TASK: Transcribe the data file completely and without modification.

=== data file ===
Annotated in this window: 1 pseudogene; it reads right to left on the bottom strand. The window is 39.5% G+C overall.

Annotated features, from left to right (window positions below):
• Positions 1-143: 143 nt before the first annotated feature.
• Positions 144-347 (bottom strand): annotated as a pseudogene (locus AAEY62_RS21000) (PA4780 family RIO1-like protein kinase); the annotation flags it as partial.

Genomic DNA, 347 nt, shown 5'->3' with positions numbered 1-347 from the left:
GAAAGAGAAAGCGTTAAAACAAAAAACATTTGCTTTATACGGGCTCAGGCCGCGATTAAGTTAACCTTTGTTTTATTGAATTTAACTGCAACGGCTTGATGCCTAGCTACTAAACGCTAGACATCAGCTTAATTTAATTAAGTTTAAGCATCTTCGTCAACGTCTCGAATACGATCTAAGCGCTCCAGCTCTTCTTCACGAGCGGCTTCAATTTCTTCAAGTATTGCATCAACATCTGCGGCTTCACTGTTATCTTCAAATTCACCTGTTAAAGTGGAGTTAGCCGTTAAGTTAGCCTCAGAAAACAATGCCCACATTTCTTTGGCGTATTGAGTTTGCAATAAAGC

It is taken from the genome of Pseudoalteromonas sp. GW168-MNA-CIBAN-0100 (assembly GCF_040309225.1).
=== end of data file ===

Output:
Annotated in this window: 1 pseudogene; it reads right to left on the bottom strand. The window is 39.5% G+C overall.

Annotated features, from left to right (window positions below):
• Positions 1-143: 143 nt before the first annotated feature.
• Positions 144-347 (bottom strand): annotated as a pseudogene (locus AAEY62_RS21000) (PA4780 family RIO1-like protein kinase); the annotation flags it as partial.

Genomic DNA, 347 nt, shown 5'->3' with positions numbered 1-347 from the left:
GAAAGAGAAAGCGTTAAAACAAAAAACATTTGCTTTATACGGGCTCAGGCCGCGATTAAGTTAACCTTTGTTTTATTGAATTTAACTGCAACGGCTTGATGCCTAGCTACTAAACGCTAGACATCAGCTTAATTTAATTAAGTTTAAGCATCTTCGTCAACGTCTCGAATACGATCTAAGCGCTCCAGCTCTTCTTCACGAGCGGCTTCAATTTCTTCAAGTATTGCATCAACATCTGCGGCTTCACTGTTATCTTCAAATTCACCTGTTAAAGTGGAGTTAGCCGTTAAGTTAGCCTCAGAAAACAATGCCCACATTTCTTTGGCGTATTGAGTTTGCAATAAAGC

It is taken from the genome of Pseudoalteromonas sp. GW168-MNA-CIBAN-0100 (assembly GCF_040309225.1).